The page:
LIVING FABRICS FOR REDUCING CARBON ON THE PLANET
February 22 2023 – Delikate Rayne
Recent studies show that the fashion industry is innovating ways to better care for textiles in hopes that we develop a more intimate relationship with them, treating them as living beings in need of our help to survive. Designer Roya Aghighi makes it clear that the industry desperately needs a shift in its way of thinking when it comes to clothing. In need of a sustainable alternative to fast fashion, the Canadian-Iranian designer created clothes made from algae that turn carbon dioxide into oxygen, proving that clothes can photosynthesize like plants and purify the air around it.
BIOGARMENTRY AND BIOCOUTURE
As clothing makes up a large portion of our lives and who we are, it's important that we find ways to preserve them. Biogarmentry is a living, biodegradable farbic that looks to challenge the current ways of the industry. It is said to be a sheer, cloak-like material made from the living organisms of algae that looks to change perception of natural materials and exceed materials' potential capabilities.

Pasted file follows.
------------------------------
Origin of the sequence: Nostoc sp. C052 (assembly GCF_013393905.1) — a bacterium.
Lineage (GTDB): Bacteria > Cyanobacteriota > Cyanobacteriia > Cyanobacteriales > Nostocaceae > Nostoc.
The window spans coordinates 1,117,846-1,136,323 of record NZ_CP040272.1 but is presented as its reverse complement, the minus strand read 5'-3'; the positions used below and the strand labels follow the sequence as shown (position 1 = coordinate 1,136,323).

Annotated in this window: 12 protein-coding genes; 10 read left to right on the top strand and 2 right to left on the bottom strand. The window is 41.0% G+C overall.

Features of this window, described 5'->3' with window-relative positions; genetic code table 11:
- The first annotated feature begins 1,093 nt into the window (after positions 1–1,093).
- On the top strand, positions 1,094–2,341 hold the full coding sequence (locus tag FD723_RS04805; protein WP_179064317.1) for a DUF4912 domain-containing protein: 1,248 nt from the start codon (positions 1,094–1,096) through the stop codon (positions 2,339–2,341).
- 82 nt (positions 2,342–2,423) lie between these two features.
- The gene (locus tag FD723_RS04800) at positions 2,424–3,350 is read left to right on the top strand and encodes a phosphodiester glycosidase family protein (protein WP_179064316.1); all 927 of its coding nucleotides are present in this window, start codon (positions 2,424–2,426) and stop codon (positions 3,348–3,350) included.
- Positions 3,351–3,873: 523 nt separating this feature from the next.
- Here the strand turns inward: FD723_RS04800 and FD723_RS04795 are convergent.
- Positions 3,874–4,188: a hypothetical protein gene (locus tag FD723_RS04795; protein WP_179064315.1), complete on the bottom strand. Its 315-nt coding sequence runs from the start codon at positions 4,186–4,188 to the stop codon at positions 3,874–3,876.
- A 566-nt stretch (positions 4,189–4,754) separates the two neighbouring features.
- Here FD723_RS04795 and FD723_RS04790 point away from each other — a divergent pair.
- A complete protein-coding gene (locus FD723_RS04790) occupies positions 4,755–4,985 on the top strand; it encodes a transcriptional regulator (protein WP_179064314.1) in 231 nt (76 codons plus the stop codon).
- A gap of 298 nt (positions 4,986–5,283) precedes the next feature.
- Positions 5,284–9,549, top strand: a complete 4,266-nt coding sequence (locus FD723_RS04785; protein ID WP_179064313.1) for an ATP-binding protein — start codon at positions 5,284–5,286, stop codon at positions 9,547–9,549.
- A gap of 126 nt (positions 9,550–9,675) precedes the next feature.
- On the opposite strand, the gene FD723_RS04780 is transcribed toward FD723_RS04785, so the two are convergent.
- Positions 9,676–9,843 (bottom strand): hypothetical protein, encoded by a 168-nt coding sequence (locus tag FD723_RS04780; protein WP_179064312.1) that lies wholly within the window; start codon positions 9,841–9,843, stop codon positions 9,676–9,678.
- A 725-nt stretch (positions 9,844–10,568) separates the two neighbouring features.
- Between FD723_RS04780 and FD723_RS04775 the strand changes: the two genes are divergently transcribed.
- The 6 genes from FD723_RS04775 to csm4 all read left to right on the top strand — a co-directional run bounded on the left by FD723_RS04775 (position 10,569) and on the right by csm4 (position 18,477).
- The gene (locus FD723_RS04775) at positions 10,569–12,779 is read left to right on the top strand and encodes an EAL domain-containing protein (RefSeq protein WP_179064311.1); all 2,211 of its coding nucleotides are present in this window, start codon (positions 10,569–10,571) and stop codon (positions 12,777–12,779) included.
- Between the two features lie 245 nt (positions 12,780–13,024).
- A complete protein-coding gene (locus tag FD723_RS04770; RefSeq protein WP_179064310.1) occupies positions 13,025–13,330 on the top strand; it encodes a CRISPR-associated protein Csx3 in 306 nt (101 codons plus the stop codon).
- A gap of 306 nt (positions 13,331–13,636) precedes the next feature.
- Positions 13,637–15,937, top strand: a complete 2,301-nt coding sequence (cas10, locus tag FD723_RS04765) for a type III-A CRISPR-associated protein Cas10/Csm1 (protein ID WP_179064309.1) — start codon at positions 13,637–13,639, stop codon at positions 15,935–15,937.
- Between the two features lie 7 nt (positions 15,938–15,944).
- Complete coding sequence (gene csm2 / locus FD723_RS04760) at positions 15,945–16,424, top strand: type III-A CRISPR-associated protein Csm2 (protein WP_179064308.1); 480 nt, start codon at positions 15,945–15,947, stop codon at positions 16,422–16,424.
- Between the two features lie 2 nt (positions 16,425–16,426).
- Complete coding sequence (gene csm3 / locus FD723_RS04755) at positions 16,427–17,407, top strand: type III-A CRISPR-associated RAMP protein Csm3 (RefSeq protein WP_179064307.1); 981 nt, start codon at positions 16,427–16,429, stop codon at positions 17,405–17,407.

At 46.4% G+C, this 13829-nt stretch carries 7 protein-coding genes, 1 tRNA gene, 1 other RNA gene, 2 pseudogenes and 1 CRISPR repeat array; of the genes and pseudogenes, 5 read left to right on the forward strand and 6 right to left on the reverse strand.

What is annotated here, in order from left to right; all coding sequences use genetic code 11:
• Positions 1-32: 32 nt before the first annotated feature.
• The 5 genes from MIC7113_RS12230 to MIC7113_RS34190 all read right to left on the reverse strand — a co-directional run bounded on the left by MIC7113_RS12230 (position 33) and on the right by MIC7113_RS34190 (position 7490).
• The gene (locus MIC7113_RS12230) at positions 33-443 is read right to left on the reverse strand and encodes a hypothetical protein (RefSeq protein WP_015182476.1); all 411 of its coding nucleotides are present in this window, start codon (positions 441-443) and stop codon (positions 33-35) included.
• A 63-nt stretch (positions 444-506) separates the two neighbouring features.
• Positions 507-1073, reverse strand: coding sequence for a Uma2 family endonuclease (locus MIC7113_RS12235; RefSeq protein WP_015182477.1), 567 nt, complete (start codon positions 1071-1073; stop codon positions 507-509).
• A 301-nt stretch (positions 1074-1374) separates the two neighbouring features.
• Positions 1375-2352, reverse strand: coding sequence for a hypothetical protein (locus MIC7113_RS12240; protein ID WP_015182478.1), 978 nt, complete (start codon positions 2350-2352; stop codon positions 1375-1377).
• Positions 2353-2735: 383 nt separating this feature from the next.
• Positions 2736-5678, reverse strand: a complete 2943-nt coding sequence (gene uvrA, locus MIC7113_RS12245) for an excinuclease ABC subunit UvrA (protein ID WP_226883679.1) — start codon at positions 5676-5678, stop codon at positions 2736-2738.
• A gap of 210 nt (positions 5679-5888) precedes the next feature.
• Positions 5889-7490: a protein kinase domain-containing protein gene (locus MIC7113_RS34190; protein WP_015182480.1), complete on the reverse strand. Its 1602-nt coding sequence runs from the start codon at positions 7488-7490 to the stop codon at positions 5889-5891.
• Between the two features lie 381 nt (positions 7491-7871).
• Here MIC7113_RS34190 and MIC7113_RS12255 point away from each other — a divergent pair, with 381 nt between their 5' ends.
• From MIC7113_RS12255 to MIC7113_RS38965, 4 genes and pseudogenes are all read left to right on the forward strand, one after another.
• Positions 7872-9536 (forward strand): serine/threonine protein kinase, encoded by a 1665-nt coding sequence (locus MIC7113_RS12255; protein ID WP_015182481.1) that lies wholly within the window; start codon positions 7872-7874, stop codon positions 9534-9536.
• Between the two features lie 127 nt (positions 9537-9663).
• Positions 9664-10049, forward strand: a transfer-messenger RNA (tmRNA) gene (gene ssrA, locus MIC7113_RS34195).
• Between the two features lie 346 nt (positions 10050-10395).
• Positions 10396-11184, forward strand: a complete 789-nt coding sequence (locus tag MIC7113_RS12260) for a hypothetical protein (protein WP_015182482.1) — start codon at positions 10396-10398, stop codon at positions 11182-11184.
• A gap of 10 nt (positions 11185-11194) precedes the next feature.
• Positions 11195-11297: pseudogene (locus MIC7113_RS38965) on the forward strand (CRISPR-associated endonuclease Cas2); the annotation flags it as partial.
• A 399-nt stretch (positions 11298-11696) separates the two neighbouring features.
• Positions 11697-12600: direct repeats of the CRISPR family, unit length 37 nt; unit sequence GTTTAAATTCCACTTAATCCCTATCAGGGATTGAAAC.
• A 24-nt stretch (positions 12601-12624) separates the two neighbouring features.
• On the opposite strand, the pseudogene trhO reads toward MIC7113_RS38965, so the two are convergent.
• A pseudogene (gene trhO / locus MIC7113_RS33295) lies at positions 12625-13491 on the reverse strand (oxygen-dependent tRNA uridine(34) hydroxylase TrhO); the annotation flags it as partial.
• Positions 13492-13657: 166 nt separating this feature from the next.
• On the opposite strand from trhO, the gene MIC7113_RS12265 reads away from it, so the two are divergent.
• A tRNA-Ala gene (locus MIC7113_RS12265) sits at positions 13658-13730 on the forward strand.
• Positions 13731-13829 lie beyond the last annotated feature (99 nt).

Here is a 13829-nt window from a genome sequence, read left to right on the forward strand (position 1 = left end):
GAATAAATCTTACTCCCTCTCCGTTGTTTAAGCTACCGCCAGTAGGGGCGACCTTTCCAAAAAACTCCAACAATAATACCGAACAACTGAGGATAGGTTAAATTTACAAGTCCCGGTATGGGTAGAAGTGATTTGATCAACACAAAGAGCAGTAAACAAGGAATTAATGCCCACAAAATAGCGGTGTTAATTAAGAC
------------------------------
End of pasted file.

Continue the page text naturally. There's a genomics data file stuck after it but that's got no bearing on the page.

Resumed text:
Similarly, Biocouture was said to be created to reimagine the design process by placing the focus on the materials itself as living bacteria are looked upon as “the factories of the future”. The CEO and designer, Suzanne Lee, uses raw materials such as wood, starch and sugar to grow textiles that produce garments such as dresses, jackets, and shoes. However, the materials are prone to dissolve easily in water, which means they require existential care from owners and investors.
Designers are searching for more ways to make fashion more sustainable and compostable. These two designers see fashion as a way of functioning like beings and depending on us, the consumers, to continue to do so. As each designer has their own unique and creative way of production, we found these intriguingly impactful ingredients to be components in creating what are renowned as 'living' fabrics:
• Streptomyces coelicolor
• Crushed insect shells
• Avocado seeds
• Indigo leaves
• Carrot seeds
• Pineapples stalks
• Cactus leaves
• Banana trees
Sources: Scientific American, College Fashion, Dezeen, APRIA, The Guardian, & CNN